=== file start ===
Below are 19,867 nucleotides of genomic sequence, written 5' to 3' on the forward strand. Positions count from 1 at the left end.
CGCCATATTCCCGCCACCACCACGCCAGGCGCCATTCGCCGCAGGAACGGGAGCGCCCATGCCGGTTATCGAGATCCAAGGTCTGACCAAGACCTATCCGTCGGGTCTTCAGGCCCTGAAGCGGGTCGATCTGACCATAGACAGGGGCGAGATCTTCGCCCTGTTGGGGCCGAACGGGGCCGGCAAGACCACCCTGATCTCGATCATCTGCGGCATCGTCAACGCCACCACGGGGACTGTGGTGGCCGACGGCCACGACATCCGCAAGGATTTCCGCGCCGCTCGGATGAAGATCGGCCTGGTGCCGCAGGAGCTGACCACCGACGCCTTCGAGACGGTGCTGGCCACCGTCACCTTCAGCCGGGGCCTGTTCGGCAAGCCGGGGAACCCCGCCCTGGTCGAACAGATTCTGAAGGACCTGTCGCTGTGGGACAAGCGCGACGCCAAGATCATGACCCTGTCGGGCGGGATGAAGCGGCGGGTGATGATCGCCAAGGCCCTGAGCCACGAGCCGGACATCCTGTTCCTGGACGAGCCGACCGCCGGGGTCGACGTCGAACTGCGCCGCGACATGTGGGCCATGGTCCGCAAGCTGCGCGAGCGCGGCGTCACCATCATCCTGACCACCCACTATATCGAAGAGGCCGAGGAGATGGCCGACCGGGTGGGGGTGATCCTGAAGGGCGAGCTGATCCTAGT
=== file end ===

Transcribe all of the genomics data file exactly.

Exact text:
Below are 19,867 nucleotides of genomic sequence, written 5' to 3' on the forward strand. Positions count from 1 at the left end.
CGCCATATTCCCGCCACCACCACGCCAGGCGCCATTCGCCGCAGGAACGGGAGCGCCCATGCCGGTTATCGAGATCCAAGGTCTGACCAAGACCTATCCGTCGGGTCTTCAGGCCCTGAAGCGGGTCGATCTGACCATAGACAGGGGCGAGATCTTCGCCCTGTTGGGGCCGAACGGGGCCGGCAAGACCACCCTGATCTCGATCATCTGCGGCATCGTCAACGCCACCACGGGGACTGTGGTGGCCGACGGCCACGACATCCGCAAGGATTTCCGCGCCGCTCGGATGAAGATCGGCCTGGTGCCGCAGGAGCTGACCACCGACGCCTTCGAGACGGTGCTGGCCACCGTCACCTTCAGCCGGGGCCTGTTCGGCAAGCCGGGGAACCCCGCCCTGGTCGAACAGATTCTGAAGGACCTGTCGCTGTGGGACAAGCGCGACGCCAAGATCATGACCCTGTCGGGCGGGATGAAGCGGCGGGTGATGATCGCCAAGGCCCTGAGCCACGAGCCGGACATCCTGTTCCTGGACGAGCCGACCGCCGGGGTCGACGTCGAACTGCGCCGCGACATGTGGGCCATGGTCCGCAAGCTGCGCGAGCGCGGCGTCACCATCATCCTGACCACCCACTATATCGAAGAGGCCGAGGAGATGGCCGACCGGGTGGGGGTGATCCTGAAGGGCGAGCTGATCCTAGT